- Specific learning disabilities.
- Specific language impairment.
The approaches to treatment may be varied, according to different theoretical assumptions about the aetiology of the condition and its developmental course.
- Management may involve occupational therapists, physiotherapists, speech therapists and educational psychologists. The key is a co-ordinated approach between parents, carers, teachers and healthcare professionals.
- It is essential to share all assessment information and management recommendations with parents, teachers and anyone else involved with the child's education and welfare.
- Suggestions to help parents:
- Provide suitable tools to help with difficult tasks - eg, adapted scissors, use of a computer instead of handwriting, organisational techniques.
- Work on gross motor strength: introduce suitable sports such as swimming, riding, canoeing, walking and badminton.
- Maintain self-esteem: look at hobbies that the child will enjoy.
- Maintain good liaison with the school, so that there is a parent-school partnership.
- Work on a child's self-confidence, feelings of belonging and helping them to participate in daily activities is very important.
- Many of the motor and psychosocial difficulties associated with the disorder continue into adulthood.
- Early diagnosis and treatment initiation are important to provide greater chances of improvement.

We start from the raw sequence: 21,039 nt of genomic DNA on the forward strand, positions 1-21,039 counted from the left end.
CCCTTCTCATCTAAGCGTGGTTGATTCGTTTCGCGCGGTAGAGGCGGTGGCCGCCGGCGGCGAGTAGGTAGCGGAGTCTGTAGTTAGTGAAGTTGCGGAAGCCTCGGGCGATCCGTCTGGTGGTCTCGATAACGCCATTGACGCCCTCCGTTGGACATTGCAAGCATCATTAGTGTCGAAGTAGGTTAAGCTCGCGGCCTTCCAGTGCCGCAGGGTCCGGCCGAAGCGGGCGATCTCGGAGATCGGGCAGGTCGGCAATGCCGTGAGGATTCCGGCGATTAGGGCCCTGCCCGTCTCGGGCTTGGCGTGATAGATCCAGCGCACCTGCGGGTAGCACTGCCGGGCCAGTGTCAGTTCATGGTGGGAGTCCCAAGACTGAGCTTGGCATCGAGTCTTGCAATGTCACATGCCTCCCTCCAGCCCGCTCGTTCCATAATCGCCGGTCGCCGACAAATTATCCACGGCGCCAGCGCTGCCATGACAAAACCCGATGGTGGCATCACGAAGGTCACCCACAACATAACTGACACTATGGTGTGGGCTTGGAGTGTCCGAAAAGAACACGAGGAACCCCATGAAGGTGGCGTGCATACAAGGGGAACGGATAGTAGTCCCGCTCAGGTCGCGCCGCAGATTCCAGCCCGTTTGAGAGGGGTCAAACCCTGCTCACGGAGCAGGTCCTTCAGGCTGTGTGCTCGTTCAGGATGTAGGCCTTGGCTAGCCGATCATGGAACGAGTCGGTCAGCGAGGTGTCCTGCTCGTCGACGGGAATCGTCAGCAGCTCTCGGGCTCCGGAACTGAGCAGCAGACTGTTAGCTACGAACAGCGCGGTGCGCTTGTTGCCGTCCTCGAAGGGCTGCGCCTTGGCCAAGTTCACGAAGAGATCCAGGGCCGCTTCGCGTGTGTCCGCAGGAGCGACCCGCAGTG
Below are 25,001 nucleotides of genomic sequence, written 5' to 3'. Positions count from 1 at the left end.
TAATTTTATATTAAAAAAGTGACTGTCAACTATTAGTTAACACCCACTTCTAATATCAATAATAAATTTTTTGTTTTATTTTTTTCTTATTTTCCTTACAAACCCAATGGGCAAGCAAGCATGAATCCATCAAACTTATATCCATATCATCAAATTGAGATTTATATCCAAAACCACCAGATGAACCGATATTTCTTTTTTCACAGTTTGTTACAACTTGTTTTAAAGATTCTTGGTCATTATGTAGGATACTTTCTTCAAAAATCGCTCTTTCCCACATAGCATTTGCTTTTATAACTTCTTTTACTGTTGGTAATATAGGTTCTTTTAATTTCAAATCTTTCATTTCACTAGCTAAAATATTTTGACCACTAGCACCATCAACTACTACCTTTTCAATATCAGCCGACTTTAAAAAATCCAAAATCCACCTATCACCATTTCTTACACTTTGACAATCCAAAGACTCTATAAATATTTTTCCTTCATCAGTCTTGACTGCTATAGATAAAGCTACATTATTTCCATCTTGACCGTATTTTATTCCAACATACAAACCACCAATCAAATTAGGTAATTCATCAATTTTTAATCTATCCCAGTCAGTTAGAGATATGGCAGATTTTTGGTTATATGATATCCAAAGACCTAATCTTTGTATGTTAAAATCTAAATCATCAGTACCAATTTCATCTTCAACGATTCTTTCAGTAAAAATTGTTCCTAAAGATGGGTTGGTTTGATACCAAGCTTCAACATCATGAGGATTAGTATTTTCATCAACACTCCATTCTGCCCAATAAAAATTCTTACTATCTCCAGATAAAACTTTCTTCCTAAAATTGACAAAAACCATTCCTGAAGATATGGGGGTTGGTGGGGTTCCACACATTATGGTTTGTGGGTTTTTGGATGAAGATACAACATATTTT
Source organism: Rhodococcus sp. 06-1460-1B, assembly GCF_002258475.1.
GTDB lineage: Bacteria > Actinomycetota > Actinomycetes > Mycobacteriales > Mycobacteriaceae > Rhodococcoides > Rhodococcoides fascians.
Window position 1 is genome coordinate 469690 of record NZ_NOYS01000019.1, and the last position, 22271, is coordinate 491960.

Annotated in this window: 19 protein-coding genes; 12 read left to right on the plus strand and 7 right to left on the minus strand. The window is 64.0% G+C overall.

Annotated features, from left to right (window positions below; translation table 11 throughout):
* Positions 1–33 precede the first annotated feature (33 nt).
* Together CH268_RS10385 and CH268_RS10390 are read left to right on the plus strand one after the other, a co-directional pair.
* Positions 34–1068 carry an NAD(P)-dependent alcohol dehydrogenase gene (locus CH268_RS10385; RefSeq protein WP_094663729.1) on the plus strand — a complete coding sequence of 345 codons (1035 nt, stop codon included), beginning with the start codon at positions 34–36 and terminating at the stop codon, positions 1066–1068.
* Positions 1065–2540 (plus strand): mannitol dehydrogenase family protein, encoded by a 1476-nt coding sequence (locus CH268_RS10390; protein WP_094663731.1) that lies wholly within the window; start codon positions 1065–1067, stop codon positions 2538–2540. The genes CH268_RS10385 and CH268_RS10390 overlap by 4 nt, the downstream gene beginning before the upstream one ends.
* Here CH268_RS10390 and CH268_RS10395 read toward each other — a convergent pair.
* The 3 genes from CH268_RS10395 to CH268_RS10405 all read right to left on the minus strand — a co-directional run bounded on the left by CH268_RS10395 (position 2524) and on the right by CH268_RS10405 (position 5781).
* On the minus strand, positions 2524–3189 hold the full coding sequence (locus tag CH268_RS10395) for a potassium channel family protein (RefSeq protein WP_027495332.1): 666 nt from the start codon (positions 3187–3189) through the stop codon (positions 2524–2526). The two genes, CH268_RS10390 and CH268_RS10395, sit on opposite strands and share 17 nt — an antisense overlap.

- Initial difficulties often lead to secondary physical health, mental health and educational problems - eg, poor physical fitness, poor social competence, academic problems, being bullied, behavioural problems and low self-esteem.
- Acquired apraxia/dyspraxia is usually due to disease affecting the left inferior parietal lobe, the frontal lobes or the corpus callosum.
- Stroke and dementia are the most common causes but any disease affecting these areas of the brain, including tumours, can be the cause.
- The disease process leads to loss of knowledge about how to perform skilled movements.
There are various different types of apraxia, classified by the body area affected or by the type of movement sequence affected. For example:
- By the body part affected: eg, limb apraxia, buccofacial apraxia.
- Ideational dyspraxia: difficulty with actions requiring planning or sequencing.
- Ideomotor dyspraxia: inability to mime the use of an object even though action with the real object may be unimpaired.
- Constructional dyspraxia: inability to build a simple construction or to copy a drawing. This is mostly caused by non-dominant hemisphere lesions.
- Dressing dyspraxia: inability to dress due to an impaired sense of clothes' orientation and sequence (non-dominant hemisphere).
- Callosal dyspraxia: left-hand inability upon verbal command.
- Gait dyspraxia: gait disorder in which individual components of walking are unimpaired. This is common in the elderly, seen with posterior temporal lesions, bilateral frontal lesions and hydrocephalus.